And if they had done this in Russia, what would we be saying ?

The fact that a jury felt the police completely fabricated their evidence in the inquest in to Jean Charles de Menezes killing by the metropolitan police ought, in any decent society, to lead to the sacking, discipline and prosecution of those who have brought the name of the Metropolitan Police in to disrepute.

Seventeen witnesses with no axe to grind, stated the police lies when they said they shouted warnings, they said the police lied when they said Jean Charles jumped barriers, say the police lied when they said he moved aggressively towards the policemen, and they made it clear through their evidence that the police must have concocted their story together in order to mislead the inquest.

The question is now it is clear that the police perjured themselves, why are the police not being charged with perjury ? Does the CPS now need to review their decision not to prosecute now that it is clear that the evidence on which they made this decisions has been proved to be a pack of lies, and how on earth can we trust the police to protect us from terrorism when they behave like this.

I have a great amount of respect for the police, and I have a great deal of sympathy for those police who without communication with their superiors, were told to use all means to deal with Mr de Menezes. One would have hoped that the common decency of their superiors who made their order that they were following would have seen of of them raise their hand and accept the blame. We talk about honour amongst thieves, sadly this trait appears to be missing though from senior police officers in our capital.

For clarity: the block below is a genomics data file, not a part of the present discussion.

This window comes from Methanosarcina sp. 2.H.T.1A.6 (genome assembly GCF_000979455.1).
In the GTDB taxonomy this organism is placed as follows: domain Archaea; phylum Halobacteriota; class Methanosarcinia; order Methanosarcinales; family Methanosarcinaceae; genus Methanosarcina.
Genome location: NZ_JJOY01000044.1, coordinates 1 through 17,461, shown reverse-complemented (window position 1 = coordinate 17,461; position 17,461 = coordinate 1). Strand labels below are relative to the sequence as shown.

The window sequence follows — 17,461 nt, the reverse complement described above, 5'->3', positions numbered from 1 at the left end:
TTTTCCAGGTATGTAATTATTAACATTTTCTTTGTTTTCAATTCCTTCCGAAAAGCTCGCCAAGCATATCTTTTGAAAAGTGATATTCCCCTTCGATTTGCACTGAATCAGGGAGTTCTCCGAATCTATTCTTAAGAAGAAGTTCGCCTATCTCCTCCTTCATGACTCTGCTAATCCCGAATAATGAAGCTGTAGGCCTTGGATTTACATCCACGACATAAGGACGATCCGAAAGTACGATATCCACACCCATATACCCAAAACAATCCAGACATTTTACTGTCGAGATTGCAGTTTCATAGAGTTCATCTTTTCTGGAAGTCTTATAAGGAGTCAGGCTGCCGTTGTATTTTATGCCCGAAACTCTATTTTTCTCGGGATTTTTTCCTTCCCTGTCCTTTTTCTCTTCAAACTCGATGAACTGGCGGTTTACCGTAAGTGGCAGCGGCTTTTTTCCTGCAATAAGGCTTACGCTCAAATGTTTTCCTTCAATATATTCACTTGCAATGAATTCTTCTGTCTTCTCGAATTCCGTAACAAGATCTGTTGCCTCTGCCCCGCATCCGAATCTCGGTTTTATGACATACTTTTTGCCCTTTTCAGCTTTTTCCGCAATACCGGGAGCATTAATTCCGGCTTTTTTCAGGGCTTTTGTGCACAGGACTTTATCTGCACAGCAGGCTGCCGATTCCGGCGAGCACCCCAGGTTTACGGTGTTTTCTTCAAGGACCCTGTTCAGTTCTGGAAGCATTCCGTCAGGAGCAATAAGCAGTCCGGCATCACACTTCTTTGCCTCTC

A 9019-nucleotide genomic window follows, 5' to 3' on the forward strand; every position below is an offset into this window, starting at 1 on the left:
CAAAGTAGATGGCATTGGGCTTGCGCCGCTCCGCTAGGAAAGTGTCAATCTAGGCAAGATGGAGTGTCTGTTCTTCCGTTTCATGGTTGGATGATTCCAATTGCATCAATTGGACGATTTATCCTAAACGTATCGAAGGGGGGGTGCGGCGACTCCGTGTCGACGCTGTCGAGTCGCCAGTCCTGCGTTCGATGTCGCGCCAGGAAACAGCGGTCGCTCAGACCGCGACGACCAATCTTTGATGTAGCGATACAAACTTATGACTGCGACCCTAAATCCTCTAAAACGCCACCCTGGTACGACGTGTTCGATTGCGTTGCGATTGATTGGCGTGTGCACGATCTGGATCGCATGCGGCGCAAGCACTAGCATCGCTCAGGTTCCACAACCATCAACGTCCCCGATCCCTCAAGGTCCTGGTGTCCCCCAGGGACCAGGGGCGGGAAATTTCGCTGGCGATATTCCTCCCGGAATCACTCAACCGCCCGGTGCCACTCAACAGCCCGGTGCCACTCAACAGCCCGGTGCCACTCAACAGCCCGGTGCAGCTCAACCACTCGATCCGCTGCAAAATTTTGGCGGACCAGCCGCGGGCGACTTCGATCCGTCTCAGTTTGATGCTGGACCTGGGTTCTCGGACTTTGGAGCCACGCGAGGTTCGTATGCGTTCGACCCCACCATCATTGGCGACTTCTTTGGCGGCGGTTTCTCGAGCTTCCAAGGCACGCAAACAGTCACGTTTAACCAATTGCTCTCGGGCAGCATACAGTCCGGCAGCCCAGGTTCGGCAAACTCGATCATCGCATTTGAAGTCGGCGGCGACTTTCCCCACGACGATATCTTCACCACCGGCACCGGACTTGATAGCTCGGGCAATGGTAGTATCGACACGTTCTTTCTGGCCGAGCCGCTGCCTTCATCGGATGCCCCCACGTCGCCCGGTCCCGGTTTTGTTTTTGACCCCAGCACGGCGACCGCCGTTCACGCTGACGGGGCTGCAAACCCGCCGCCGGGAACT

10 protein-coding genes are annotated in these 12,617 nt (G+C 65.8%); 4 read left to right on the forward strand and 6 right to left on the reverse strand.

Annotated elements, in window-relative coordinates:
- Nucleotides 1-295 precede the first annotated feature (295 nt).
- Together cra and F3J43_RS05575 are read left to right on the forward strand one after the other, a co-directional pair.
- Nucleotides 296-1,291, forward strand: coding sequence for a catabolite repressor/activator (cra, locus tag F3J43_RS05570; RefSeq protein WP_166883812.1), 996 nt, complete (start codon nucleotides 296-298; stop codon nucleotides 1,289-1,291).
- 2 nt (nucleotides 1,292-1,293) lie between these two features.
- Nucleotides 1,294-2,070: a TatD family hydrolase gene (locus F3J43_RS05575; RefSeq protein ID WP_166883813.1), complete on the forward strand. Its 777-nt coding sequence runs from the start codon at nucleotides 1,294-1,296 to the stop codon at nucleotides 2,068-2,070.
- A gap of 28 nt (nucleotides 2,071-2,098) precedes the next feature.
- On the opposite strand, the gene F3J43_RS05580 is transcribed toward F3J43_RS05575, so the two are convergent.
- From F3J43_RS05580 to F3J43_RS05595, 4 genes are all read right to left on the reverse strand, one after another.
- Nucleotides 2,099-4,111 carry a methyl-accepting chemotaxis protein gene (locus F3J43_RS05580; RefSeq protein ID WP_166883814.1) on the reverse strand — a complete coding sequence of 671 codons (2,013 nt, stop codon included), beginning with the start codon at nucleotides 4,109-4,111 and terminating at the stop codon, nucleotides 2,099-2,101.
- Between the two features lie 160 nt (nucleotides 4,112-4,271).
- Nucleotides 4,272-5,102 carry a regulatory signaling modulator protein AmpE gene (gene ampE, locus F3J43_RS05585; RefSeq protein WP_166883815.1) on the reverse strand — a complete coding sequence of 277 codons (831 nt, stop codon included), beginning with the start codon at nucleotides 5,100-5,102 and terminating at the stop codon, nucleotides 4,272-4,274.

What would we be saying though if this happened in Russia ? I think we'd see it as a corrupt police state where the police are above the law. Sadly, it can now be said of us.


Paul Pinfield said...

Nich, you have hit the nail on the head. This killing has brought out the worst in the Met. Whilst I doubt that anyone would argue that anyone involved genuinely believed that they were trailing a terrorist, the post event cover up has been lamentable, and despite all of political cover being spouted, a criminal conspiracy has clearly occurred.

Thank god for juries. Even after their options were curtailed by the coroner, it is clear from their verdict and their answer to the questions that they have come as close as they could have to saying that Mr de Menezes was unlawfully killed.

We can only hope that tomorrow's papers focus on the post killing cover up to pressure the government into a public enquiry. I doubt that there will ever be prosecutions, but that would be a just outcome.

rob's uncle said...

Raison d'etat, old boy: if you don't understand that, you're not fit for public office.

'b. reason of state, a purely political ground of action on the part of a ruler or government, esp. as involving some departure from strict justice, honesty, or open dealing. Freq. without article, as a principle of political action. So public reason.
A rendering of F. raison d'├ętat or It. ragione di stato, the latter used or cited by Scarlett Estate Eng. Fugitives (1595) Riij, Ben Jonson Cynthia's Rev. (1599) I. i, Volpone (1605) IV. i, and Bacon Adv. Learn. (1605) I. ii. §3.

. . 1667 MILTON P.L. IV. 389 Public reason just..compels me now To do what else..I should abhorre. ' [OED}